101. McCosh Hall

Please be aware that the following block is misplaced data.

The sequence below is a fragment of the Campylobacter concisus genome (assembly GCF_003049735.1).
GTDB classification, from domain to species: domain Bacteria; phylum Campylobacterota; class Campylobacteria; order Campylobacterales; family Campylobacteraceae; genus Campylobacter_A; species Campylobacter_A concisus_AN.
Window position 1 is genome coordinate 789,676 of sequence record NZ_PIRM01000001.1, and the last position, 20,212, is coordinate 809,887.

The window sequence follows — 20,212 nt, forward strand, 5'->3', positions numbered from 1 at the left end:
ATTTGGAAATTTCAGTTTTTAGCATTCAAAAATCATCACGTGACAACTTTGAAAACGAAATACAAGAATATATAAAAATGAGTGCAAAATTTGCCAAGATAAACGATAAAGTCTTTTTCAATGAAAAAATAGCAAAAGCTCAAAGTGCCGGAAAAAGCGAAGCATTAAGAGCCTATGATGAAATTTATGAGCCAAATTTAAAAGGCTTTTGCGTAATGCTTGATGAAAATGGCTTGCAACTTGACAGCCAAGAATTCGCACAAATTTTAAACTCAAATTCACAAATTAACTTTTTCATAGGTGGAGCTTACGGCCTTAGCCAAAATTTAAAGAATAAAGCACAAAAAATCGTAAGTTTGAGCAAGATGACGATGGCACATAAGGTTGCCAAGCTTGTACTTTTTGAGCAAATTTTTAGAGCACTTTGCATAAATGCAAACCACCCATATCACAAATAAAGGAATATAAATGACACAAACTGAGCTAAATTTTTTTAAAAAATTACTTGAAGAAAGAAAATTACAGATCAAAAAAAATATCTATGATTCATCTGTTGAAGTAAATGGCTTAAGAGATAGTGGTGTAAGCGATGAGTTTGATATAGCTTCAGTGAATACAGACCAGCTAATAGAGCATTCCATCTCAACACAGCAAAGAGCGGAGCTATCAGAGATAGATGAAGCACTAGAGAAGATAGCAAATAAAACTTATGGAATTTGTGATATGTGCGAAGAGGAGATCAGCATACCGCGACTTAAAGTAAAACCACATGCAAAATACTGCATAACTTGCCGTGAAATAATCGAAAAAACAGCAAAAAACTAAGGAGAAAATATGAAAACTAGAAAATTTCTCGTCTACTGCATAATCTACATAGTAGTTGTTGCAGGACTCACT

McCosh Hall was built and named in memory of Princeton President James McCosh, under whose visionary tenure the College experienced great curricular and physical growth. Upon its competition in 1906, McCosh Hall was the largest building on campus, containing 4 large lecture halls, 14 medium-sized recitation halls, and 26 smaller rooms designed to accommodate the preceptorial system introduced by Woodrow Wilson just one year earlier.   The Tudor Gothic structure extended for 100 feet along Washington Road and 400 feet along the campus pathway known as McCosh Walk, upon which the former president had taken daily promenades in his derby hat and cane.  McCosh 50, shown here, remains the largest lecture hall on campus, seating 481 students and housing such perennially popular courses as Introduction to Micro and Macro Economics and Professor James McPherson’s History of the American Civil War and Reconstruction—each of which break into many precepts.  In 1987, McCosh 50 was renamed Helm Auditorium after Harold Helm ’20, a legendary fundraiser who was the founding chairman of the Annual Giving campaign in 1940, chairman of the Alumni Council from 1940 to 1945, and a University trustee from 1947 to 1985.